My Great Aunt Francis called it “slop”.
Every Thanksgiving 15 or more people would pile up and invade my Great Aunt and Great Uncle’s 2 bedroom, 1100 sq/ft home for a long holiday weekend.
Two Fold out couches slept 4 each and the living and dining room floor took care of the rest. The back bedroom was the size of a closet and had a twin bed for great grandma. The kitchen table would seat 6 and the dinning room table would seat 8 with the use of metal folding chairs. Everyone else would just plop were they wanted.
I had no idea the dressing had oysters in it, until I was grown. I have since watched my Mom and Aunt make it so that I can pass this abomination on to my children. I will not tell them it has oysters in it until they start their own families.
Here you go:
- 6 tablespoons butter(plus extra for greasing baking dish)
- 3 stalks celery(finely chopped)
- 1 onion(minced)
- ¼ cup minced fresh parsley leaves
- 2 teaspoon dried sage
- 2 teaspoon dried thyme
- 1 teaspoon dried marjoram
- 1 1/2 loafs of plain white bread dried torn into pieces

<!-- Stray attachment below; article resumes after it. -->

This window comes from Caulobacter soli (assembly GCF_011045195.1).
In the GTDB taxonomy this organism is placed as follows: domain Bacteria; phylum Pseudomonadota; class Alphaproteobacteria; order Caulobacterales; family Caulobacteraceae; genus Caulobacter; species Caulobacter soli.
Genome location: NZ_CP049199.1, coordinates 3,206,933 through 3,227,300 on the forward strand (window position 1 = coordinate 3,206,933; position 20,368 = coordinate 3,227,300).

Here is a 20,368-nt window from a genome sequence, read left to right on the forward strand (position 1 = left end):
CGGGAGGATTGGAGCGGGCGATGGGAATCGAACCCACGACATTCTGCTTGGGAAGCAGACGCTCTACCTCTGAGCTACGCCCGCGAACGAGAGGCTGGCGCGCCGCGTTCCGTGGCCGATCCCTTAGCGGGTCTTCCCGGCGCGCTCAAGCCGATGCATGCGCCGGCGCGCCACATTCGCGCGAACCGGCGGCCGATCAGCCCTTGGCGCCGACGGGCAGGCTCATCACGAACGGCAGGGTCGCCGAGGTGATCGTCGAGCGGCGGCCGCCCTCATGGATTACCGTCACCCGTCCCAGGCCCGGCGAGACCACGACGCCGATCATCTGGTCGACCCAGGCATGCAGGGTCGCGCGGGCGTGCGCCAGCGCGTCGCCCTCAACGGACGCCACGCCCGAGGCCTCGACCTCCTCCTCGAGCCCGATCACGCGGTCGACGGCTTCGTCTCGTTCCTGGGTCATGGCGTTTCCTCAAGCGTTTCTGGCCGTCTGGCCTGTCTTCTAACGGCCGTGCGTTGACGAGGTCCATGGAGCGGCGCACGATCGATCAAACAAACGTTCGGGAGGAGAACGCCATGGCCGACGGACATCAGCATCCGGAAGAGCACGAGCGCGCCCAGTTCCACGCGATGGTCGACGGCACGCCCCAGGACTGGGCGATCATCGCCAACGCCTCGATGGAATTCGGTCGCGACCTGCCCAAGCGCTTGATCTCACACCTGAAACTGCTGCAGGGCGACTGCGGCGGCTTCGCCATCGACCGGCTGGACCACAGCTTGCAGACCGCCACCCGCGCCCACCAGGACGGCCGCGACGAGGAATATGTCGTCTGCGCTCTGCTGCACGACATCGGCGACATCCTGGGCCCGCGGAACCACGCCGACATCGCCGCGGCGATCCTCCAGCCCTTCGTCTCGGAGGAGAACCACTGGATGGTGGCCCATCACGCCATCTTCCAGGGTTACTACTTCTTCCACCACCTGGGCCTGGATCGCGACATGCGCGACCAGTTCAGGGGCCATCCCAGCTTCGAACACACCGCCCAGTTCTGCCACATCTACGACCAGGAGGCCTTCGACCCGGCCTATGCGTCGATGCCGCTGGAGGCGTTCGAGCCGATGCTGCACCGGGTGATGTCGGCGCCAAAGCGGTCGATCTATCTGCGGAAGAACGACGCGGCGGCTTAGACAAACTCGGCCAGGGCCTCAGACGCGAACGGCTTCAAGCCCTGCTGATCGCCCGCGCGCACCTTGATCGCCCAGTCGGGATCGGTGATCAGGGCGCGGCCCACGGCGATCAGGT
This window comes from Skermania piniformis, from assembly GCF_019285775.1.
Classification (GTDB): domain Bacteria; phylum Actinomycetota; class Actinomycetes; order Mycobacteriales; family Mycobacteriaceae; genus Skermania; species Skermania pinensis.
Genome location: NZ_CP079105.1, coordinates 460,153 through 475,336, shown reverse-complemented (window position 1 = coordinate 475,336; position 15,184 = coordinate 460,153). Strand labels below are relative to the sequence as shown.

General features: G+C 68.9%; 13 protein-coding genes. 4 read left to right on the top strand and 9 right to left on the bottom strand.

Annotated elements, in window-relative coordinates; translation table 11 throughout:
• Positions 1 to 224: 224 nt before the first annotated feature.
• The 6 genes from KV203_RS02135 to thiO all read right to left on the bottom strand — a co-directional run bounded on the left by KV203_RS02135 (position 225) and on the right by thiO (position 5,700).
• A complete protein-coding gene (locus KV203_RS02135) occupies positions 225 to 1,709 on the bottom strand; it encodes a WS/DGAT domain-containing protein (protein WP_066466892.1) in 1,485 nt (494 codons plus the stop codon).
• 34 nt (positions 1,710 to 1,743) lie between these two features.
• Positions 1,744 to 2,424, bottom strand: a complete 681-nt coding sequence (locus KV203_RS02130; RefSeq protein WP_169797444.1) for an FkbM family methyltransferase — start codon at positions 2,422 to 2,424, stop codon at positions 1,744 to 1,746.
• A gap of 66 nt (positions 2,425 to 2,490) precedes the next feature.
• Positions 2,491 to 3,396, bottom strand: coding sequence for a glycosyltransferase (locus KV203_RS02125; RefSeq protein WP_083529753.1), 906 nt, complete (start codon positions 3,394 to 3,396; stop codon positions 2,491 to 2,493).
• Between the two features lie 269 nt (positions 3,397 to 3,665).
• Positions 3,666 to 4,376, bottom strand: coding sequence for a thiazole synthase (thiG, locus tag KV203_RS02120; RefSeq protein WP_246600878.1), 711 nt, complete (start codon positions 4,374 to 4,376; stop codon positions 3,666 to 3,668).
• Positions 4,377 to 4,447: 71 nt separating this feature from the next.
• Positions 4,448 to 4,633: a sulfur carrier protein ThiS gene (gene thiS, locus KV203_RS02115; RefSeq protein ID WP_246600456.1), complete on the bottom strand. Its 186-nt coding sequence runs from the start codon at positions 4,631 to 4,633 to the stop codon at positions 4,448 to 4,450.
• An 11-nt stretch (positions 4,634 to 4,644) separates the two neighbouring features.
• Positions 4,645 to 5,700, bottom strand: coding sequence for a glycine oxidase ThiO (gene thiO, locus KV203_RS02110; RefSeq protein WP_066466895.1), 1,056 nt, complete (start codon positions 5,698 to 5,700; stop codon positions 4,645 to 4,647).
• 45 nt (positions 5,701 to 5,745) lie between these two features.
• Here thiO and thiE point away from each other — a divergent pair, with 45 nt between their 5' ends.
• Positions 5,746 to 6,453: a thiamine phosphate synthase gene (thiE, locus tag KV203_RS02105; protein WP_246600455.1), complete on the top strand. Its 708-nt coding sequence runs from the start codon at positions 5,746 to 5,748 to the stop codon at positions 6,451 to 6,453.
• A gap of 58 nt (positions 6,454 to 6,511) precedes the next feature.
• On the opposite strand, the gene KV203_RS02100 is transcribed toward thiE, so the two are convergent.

- 4 cups chicken stock
- 3 eggs (beaten lightly)
- 1 teaspoon salt
- 1 teaspoon ground black pepper
- 1/2 dozen oysters cut up into little bits
Melt the butter in pan and saute the celery and onion until they are tender and onions are good and stinky. Throw all the herbs in and saute another couple of minutes.
Dump the bread in a roaster pan that you have greased the hell out of. Pour the butter and celery and onions all over it. Give it a good mix. Pour on some chicken stock to get everything good an wet. Dump in the oysters and eggs and get to mixing again. Hands work best to mix that slop pot up. You should not be able to recognize it as a bread product any longer. Add more chicken stock so that its about as soupy as cheap pudding.
Bake Covered at 350 for 30 mins. Then uncovered for another 20-25 until it looks crusty on top and a fork comes out clean when you poke down through it.
You can thank me later or throw it out for the raccoons.